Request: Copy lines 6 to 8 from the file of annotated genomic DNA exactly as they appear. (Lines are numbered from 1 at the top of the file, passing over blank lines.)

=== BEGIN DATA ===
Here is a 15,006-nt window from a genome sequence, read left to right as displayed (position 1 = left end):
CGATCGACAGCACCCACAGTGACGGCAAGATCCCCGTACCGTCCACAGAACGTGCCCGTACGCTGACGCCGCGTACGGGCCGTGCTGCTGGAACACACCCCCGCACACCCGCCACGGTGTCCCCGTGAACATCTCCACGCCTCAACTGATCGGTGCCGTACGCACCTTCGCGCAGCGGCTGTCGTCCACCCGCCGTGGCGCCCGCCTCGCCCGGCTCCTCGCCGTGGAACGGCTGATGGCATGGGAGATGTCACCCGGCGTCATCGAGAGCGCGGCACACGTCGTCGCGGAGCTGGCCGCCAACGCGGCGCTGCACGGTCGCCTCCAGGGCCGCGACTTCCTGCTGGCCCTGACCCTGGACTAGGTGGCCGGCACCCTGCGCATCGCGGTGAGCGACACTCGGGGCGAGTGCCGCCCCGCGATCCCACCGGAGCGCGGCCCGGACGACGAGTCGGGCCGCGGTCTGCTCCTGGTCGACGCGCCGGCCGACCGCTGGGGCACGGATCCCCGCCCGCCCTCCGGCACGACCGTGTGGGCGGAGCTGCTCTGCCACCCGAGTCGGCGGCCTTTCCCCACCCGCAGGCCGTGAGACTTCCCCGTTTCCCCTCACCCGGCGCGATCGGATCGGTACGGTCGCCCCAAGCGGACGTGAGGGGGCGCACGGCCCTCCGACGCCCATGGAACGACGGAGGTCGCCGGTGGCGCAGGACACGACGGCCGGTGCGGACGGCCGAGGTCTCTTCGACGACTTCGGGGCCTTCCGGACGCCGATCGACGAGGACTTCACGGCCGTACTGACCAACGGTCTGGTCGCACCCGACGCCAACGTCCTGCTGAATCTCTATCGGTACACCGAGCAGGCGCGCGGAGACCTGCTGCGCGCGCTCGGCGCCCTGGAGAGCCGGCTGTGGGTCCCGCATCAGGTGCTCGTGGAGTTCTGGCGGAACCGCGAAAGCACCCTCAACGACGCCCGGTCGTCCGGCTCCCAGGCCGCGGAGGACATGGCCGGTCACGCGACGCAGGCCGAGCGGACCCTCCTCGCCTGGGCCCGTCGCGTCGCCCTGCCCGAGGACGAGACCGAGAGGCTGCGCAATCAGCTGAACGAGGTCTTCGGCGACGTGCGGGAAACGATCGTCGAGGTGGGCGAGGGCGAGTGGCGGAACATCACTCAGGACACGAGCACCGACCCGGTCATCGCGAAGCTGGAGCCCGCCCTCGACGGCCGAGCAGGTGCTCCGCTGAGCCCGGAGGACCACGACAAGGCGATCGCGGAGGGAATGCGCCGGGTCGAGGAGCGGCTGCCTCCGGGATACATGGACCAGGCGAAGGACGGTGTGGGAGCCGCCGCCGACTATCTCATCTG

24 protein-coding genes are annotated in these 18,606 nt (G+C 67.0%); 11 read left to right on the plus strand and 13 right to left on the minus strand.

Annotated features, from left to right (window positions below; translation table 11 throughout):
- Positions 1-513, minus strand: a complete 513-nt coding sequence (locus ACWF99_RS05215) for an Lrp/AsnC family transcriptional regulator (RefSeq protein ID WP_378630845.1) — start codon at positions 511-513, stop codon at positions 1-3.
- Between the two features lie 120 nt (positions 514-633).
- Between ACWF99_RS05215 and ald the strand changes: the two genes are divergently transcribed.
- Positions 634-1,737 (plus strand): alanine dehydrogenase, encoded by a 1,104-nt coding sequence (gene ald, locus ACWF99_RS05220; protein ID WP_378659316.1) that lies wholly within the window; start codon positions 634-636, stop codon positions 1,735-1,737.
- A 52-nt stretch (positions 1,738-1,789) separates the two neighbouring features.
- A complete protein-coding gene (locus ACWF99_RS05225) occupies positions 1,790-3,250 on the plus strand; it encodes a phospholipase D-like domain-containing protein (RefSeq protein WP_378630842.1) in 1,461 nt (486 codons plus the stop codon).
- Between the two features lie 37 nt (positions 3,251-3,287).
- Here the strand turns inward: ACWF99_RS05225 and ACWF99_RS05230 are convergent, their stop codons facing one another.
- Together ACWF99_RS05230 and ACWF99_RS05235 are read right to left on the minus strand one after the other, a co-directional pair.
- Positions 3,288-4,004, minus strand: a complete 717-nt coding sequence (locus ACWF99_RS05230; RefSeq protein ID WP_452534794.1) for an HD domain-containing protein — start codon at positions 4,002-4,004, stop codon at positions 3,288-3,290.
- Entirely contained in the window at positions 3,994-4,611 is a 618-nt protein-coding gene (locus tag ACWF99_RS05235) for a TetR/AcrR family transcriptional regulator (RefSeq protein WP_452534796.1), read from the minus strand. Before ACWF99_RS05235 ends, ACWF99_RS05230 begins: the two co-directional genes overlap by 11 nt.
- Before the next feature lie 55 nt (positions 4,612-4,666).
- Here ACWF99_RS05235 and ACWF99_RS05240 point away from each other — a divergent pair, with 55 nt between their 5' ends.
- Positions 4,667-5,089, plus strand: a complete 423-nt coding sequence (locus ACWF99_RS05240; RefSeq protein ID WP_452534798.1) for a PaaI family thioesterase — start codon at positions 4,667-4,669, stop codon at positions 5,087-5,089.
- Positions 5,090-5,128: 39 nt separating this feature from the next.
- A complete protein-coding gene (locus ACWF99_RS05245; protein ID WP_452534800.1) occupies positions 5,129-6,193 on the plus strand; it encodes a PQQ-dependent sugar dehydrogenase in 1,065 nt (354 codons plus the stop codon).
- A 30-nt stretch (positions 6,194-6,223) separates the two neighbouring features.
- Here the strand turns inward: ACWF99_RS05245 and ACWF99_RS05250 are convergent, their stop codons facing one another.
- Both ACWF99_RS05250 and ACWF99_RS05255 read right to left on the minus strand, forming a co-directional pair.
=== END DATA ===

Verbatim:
- Between the two features lie 120 nt (positions 514-633).
- Between ACWF99_RS05215 and ald the strand changes: the two genes are divergently transcribed.
- Positions 634-1,737 (plus strand): alanine dehydrogenase, encoded by a 1,104-nt coding sequence (gene ald, locus ACWF99_RS05220; protein ID WP_378659316.1) that lies wholly within the window; start codon positions 634-636, stop codon positions 1,735-1,737.